Zanele Muholi at the Stonewall Inn
53 Christopher Street
New York, NY 10014
South African photographer Zanele Muholi is best known for the portrait series Faces and Phases (2006–ongoing), an archive of members of her country’s black lesbian community, totaling over 250 black and white photographs and growing. Displaying images of “corrective rape” survivors, self-portraits effusing vulnerability, and photographs of women such as Busi Sigasa, a writer and poet who was murdered in a hate crime since posing for Muholi’s camera, is an understated protest against the stigma and violence that individuals within the LGBTQI community are often faced with. In 2012, twenty hard drives of images were stolen from the artist’s home, implying that the subject is still a highly charged one, even in metropolitan Cape Town.
For her Commission, she brings this project to life, assembling an interactive public installation of her #VisualActivism as a gift to the people of New York. The work is also a façade for social events and performances, which she will initiate to gather together Black LBTQI groups from various neighborhoods of New York City for communion and music. Faces and Phases was included in dOCUMENTA 13, and presented at the Brooklyn Museum and the Centre for Contemporary Art, Lagos. Her 2010 documentary Difficult Love has been screened at film festivals worldwide.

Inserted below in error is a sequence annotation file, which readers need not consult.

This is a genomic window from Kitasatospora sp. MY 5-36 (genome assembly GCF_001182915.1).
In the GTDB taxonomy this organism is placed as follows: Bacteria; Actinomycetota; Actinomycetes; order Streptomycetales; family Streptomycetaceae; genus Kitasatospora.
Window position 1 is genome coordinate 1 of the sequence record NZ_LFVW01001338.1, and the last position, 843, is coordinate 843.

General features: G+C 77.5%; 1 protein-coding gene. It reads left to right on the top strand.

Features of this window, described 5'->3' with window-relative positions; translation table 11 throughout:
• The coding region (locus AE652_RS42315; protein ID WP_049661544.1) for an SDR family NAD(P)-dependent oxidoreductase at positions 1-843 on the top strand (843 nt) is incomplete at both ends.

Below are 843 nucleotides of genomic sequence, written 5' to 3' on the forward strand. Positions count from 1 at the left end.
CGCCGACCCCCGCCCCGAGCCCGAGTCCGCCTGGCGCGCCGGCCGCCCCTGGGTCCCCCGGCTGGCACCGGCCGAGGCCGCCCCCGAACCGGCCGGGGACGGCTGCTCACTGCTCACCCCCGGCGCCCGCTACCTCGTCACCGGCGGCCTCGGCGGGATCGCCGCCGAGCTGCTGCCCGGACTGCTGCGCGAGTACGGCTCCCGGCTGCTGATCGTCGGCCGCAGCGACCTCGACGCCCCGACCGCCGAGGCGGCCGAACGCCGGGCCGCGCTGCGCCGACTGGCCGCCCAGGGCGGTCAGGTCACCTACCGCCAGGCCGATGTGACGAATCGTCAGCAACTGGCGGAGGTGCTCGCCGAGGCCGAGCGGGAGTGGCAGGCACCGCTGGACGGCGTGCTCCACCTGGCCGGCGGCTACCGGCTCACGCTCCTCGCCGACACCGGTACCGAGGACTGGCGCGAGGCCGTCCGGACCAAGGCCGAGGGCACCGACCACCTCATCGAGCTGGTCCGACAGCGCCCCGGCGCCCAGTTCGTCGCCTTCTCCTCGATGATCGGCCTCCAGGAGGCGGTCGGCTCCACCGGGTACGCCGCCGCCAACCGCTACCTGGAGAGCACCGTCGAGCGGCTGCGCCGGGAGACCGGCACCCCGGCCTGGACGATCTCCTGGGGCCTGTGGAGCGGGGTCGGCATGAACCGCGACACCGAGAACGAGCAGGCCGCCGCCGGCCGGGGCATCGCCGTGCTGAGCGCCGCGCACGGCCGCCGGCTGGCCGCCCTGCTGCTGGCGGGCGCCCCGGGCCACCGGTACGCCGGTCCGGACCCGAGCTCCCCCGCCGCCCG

Image credit: Somnyama Ngonyama II, Oslo, 2015 © Zanele Muholi. Courtesy of Stevenson, Cape Town/Johannesburg and Yancey Richardson, New York
Curated by RoseLee Goldberg, with Maaike Gouwenberg, Biennial Producer, Mellon Curatorial Fellow Lydia Brawner, and Job Piston, Special Projects Manager. Supported by the Ford Foundation, Yancey Richardson, the Performa Commissioning Fund and the Performa 17 South African Pavilion Committee.